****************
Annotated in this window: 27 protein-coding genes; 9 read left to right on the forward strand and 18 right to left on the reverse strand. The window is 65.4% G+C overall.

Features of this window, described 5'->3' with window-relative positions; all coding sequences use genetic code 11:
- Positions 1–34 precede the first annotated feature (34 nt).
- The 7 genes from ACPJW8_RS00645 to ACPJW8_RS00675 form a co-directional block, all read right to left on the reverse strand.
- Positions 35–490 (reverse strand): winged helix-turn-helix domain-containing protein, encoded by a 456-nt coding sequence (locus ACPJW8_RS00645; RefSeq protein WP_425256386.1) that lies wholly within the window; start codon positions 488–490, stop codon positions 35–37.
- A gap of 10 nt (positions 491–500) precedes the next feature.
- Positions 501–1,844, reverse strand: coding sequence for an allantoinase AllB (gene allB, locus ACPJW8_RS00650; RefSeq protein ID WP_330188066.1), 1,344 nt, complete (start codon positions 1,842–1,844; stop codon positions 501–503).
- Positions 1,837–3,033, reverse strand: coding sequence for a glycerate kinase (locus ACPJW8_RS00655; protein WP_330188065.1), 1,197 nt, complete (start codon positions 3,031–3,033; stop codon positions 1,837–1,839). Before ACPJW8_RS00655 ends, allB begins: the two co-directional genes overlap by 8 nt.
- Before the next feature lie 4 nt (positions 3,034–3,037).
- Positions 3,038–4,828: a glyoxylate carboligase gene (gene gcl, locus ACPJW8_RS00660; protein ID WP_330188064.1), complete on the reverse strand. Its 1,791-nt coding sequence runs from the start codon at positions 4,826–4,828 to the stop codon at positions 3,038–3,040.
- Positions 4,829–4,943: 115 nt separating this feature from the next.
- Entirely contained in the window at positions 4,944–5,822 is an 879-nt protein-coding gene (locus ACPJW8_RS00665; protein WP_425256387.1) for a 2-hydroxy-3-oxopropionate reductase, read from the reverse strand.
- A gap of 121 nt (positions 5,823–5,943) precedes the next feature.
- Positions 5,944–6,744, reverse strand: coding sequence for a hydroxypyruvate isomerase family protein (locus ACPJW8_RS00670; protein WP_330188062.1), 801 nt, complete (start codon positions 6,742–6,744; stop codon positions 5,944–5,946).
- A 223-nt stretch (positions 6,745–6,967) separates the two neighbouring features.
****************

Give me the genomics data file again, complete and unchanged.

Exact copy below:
Annotated in this window: 27 protein-coding genes; 9 read left to right on the forward strand and 18 right to left on the reverse strand. The window is 65.4% G+C overall.

Features of this window, described 5'->3' with window-relative positions; all coding sequences use genetic code 11:
- Positions 1–34 precede the first annotated feature (34 nt).
- The 7 genes from ACPJW8_RS00645 to ACPJW8_RS00675 form a co-directional block, all read right to left on the reverse strand.
- Positions 35–490 (reverse strand): winged helix-turn-helix domain-containing protein, encoded by a 456-nt coding sequence (locus ACPJW8_RS00645; RefSeq protein WP_425256386.1) that lies wholly within the window; start codon positions 488–490, stop codon positions 35–37.
- A gap of 10 nt (positions 491–500) precedes the next feature.
- Positions 501–1,844, reverse strand: coding sequence for an allantoinase AllB (gene allB, locus ACPJW8_RS00650; RefSeq protein ID WP_330188066.1), 1,344 nt, complete (start codon positions 1,842–1,844; stop codon positions 501–503).
- Positions 1,837–3,033, reverse strand: coding sequence for a glycerate kinase (locus ACPJW8_RS00655; protein WP_330188065.1), 1,197 nt, complete (start codon positions 3,031–3,033; stop codon positions 1,837–1,839). Before ACPJW8_RS00655 ends, allB begins: the two co-directional genes overlap by 8 nt.
- Before the next feature lie 4 nt (positions 3,034–3,037).
- Positions 3,038–4,828: a glyoxylate carboligase gene (gene gcl, locus ACPJW8_RS00660; protein ID WP_330188064.1), complete on the reverse strand. Its 1,791-nt coding sequence runs from the start codon at positions 4,826–4,828 to the stop codon at positions 3,038–3,040.
- Positions 4,829–4,943: 115 nt separating this feature from the next.
- Entirely contained in the window at positions 4,944–5,822 is an 879-nt protein-coding gene (locus ACPJW8_RS00665; protein WP_425256387.1) for a 2-hydroxy-3-oxopropionate reductase, read from the reverse strand.
- A gap of 121 nt (positions 5,823–5,943) precedes the next feature.
- Positions 5,944–6,744, reverse strand: coding sequence for a hydroxypyruvate isomerase family protein (locus ACPJW8_RS00670; protein WP_330188062.1), 801 nt, complete (start codon positions 6,742–6,744; stop codon positions 5,944–5,946).
- A 223-nt stretch (positions 6,745–6,967) separates the two neighbouring features.